The Tampa Bay Buccaneers had their biggest win of the season when they needed it most in the divisional round of the playoffs. Tampa Bay forced four turnovers and still put up 30 points on the board on the way to a 30-20 victory that sets them up for a showdown in the NFC Championship game against the Green Bay Packers.
LB Devin White
White came out like a man possessed on Sunday, and was the best defensive player on the field for either team. After missing the two previous games while on the reserve/COVID list, White let his pent-up emotion show in his stellar play against New Orleans, leading the team with 11 tackles, a fumble recovery and a momentum-changing interception of Drew Brees.
CB Sean Murphy-Bunting
Much maligned this season for his inconsistent play through the regular season, Murphy-Bunting has been excellent in the postseason, nabbing an interception in each game so far in the playoffs. Murphy-Bunting’s interception of Brees in the first half got the Buccaneers in prime scoring position and they took advantage of the turnover, converting it into a touchdown. Murphy-Bunting finished the game with five stops, one tackle for loss, two pass breakups and the aforementioned interception.
G Aaron Stinnie and C Ryan Jensen
The entire offensive line really deserves to be on the list, but Stinnie and Jensen were key contributors that helped propel the Bucs to a win. Stinnie stepped into a tough situation, replacing an injured Alex Cappa in his first NFL start while having to face one of the toughest defensive lines in the NFL. Jensen just dominated all evening, planting Saints players into the artificial turf on a number of occasions and setting the tone for the Bucs to keep quarterback Tom Brady clean for most of the game, while also paving the way for the Bucs to rush for 127 yards in the game.
QB Tom Brady
Brady didn’t throw for 400 yards or four touchdowns, but he took what the Saints gave him, managed the game extremely well and made the timely throws when needed. You can’t underestimate the impact Brady has had all season, but particularly in the playoffs so far where he elevates everyone around him to believe they are good enough to win it all. For the game Brady finished 18-of-33 for 199 yards, two passing scores and one on the ground, but maybe just as importantly, no turnovers.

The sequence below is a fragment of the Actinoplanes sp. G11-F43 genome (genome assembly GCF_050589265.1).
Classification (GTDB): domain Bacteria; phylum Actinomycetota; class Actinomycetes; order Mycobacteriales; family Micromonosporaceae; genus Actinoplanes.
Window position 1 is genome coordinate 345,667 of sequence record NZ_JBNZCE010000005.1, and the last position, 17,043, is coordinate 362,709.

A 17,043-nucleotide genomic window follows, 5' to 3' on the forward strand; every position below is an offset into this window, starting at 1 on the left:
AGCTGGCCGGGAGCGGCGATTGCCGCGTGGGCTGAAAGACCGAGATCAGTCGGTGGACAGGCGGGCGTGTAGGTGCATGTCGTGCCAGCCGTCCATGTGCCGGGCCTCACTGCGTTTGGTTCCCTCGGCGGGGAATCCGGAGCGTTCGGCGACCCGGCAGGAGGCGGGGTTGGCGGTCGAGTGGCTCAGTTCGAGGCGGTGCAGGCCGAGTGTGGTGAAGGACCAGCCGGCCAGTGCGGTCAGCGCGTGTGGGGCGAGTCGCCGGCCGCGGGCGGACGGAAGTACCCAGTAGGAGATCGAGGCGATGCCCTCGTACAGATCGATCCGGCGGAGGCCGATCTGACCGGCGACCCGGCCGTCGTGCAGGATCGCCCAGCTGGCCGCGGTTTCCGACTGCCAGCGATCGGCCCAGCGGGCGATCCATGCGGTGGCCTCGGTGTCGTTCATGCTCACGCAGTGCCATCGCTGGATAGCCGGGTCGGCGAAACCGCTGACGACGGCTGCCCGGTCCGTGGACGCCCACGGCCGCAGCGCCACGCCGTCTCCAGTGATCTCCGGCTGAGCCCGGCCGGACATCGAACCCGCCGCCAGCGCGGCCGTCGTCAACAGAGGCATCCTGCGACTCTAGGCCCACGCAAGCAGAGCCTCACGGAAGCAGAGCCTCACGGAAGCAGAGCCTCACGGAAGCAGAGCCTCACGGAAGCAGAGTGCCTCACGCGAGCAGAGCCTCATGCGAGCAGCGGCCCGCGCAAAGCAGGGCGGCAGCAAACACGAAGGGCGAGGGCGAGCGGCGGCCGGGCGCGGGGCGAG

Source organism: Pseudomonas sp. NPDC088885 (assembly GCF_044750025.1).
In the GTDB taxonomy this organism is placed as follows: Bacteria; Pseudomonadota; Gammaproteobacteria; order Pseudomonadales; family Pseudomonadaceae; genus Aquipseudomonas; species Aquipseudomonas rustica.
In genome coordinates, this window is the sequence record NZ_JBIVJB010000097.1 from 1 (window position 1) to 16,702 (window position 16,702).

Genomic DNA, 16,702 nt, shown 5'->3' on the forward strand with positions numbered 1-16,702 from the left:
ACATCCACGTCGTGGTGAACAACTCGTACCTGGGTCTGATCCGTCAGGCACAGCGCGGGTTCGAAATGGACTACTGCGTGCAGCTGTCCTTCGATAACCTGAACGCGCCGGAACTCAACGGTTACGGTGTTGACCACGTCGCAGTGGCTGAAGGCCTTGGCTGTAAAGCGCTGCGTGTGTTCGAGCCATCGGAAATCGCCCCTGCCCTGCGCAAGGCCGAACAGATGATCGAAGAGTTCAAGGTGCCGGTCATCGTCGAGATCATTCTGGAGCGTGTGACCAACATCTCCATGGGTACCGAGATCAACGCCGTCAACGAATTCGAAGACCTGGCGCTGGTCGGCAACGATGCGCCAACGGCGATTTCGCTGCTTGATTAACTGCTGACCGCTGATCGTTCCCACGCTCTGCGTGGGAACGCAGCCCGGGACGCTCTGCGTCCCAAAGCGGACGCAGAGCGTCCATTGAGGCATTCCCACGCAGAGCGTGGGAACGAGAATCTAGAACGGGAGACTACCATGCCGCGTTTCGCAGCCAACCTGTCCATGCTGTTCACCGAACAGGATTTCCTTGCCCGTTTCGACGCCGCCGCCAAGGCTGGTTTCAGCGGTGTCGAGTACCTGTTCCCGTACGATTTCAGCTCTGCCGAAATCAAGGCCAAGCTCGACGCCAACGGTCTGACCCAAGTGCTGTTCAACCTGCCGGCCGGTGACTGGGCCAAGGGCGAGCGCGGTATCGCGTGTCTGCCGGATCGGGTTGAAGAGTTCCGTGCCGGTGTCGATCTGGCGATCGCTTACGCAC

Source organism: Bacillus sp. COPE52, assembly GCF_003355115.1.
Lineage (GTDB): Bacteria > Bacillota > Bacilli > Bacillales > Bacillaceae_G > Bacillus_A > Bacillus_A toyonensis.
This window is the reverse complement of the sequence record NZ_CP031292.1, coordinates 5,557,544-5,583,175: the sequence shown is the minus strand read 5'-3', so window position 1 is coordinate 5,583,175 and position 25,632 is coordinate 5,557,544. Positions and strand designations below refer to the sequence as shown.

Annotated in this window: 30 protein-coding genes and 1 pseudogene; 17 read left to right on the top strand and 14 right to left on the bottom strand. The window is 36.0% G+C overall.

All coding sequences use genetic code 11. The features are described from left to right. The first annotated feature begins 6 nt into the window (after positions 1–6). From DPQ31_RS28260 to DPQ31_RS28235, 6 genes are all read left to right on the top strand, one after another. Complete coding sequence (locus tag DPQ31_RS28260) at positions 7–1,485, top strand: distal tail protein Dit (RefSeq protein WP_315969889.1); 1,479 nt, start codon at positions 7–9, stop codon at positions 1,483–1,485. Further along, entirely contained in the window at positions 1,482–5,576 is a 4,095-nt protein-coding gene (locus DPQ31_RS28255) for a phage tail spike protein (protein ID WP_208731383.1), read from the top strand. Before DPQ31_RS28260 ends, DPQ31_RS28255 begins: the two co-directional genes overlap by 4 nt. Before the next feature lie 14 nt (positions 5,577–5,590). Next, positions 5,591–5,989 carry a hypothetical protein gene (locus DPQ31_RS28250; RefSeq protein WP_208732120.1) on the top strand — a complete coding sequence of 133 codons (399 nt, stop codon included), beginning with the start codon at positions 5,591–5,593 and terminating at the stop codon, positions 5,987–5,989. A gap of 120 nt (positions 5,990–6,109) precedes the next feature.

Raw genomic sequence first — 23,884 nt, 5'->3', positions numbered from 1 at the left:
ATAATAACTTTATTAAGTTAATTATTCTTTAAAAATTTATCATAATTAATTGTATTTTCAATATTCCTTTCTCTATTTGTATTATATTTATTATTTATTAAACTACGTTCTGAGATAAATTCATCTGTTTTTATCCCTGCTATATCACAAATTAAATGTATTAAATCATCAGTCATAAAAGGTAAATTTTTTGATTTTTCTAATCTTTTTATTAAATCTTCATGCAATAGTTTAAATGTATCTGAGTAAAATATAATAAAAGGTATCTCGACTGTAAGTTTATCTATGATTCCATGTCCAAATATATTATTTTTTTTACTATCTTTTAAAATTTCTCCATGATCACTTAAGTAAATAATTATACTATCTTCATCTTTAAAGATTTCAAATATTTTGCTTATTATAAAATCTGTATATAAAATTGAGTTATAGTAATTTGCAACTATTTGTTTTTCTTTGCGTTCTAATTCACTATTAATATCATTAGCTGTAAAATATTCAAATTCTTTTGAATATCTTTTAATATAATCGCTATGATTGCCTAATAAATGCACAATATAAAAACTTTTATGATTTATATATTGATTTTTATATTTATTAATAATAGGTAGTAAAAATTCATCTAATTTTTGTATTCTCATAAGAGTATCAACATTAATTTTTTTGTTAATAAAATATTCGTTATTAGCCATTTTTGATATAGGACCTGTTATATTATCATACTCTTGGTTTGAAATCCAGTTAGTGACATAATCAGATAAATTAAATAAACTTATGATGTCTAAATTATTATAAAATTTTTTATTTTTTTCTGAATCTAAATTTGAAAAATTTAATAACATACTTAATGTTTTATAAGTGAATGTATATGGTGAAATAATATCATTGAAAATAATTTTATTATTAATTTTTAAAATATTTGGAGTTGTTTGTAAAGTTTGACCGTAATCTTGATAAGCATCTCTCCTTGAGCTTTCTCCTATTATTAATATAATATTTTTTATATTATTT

RBs Leonard Fournette and Ronald Jones
What a difference from the last game against the Saints in Week 9. In that game the Buccaneers ran for just eight yards on only five attempts. This game the duo combined for 125 yards and while neither had any huge plays, both ran hard, keeping the Saints defense honest and off balance. Fournette ended up with 63 yards on 17 carries to go along with five receptions for 44 yards and a TD reception. Jones, still nursing a sore quad, came in and contributed 62 yards on 13 carries.
DC Todd Bowles
We said all week the Buccaneers defense would have to do things completely different than they did in the two previous meetings against Brees and the Saints offense, and his game plan was nothing like we saw in those two games – or really over the last half of the season. Tampa Bay came out playing more aggressively, with more press-man coverage from the start. Bowles defense held the high-powered Saints to just 294 yards while also forcing four turnovers.
Honorable Mention: K Ryan Succop, CB Carlton Davis, S Antoine Winfield Jr.
Mark Cook currently is the director of editorial content and Bucs beat writer and has written for PewterReport.com since 2011. Cook has followed the Buccaneers since 1977 when he first began watching football with his Dad and is fond of the 1979 Bucs team that came within 10 points of going to a Super Bowl. His favorite Bucs game is still the 1979 divisional playoff win 24-17 over the Eagles. In his spare time Cook enjoys playing guitar, fishing, the beach and family time.Cook is a native of Pinecrest in Eastern Hillsborough County and has written for numerous publications including the Tampa Tribune, In the Field and Ya'll Magazine. Cook can be reached at firstname.lastname@example.org